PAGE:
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Wednesday, May 15, 2002


Cornershop: 'Handcream for a Generation'

Repetition is both the substance and the curse of pop music. It doesn't take much for even the most delicious hook to become a nagging bore once it's had a chance to pass a certain saturation point.

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Take Moby's new album, "18," which uses the same melodic phrases he used on his last one, "Play," but minus the vintage blues samples that inspired them in the first place. Consequently, "18" sounds stale, a safe recapitulation of "Play."

On Cornershop's new album, "Handcream for a Generation," the recapitulation is both macro and micro. The entire CD not only reprises the mix of clubland collage and Punjabi garage rock that made 1997's "When I Was Born for the 7th Time" a left-field classic, but four cuts utilize the exact same melody that made "Brimful of Asha" a hit.

The distinction emerges on the opening track, "Heavy Soup," which features veteran R&B shouter Otis Clay acting as master of ceremonies for the record you are about to hear. While the band shakily re-creates the greasy horn vamps of early '70s soul revues, Clay runs down the list of songs, trying to maintain the requisite gospel enthusiasm but just barely containing his mirth at the ridiculous titles. If it's a lack of inspiration that makes Moby's latest sound like a cop-out, it's Cornershop's effortless exuberance which makes theirs sound so exhilarating. You'd crack up, too, if you had to announce a song called "Staging the Plaguing of the Raised Platform" as if James Brown were about to perform it; and you'd probably keep right on laughing once you heard it, what with its corny, pub-rock guitar and children's chorus infectiously intoning nonsense like "making the dope dope/and the dope, dope."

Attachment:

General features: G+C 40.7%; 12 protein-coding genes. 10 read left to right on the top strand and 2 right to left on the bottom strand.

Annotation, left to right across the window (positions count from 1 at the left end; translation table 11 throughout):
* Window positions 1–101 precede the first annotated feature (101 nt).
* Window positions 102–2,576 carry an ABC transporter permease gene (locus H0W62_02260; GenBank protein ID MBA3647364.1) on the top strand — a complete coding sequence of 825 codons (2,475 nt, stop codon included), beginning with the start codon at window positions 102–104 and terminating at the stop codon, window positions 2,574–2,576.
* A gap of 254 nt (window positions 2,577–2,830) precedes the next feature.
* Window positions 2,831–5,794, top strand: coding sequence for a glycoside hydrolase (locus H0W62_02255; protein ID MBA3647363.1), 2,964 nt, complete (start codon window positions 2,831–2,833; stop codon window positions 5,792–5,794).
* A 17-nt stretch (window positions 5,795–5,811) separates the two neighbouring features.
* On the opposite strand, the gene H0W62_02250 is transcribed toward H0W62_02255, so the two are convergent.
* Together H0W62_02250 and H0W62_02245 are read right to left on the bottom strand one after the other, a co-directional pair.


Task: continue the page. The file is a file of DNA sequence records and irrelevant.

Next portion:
Even if you have no idea what the "overgrown supershit" is that singer-songwriter Tjinder Singh keeps ranting about on "Lessons Learned from Rocky I to Rocky III," his peculiarly insistent vocal style keeps the mystery, and the song, turning around in your head. "People power in the disco hour," he calls out in another song, pointing out that social commentary don't mean nothing on the dance floor if it ain't supplying full entertainment value.

While the band's Anglo-Asian character often seems submerged this time around, it's still an integral part of the overall sound. Sitar and tablas are forced to compete with Noel Gallagher's guitar on the 14-minute psychedelic raga "Spectral Mornings," but I can confidently report that the sitar and tablas win by a length. And what a glorious race it is.

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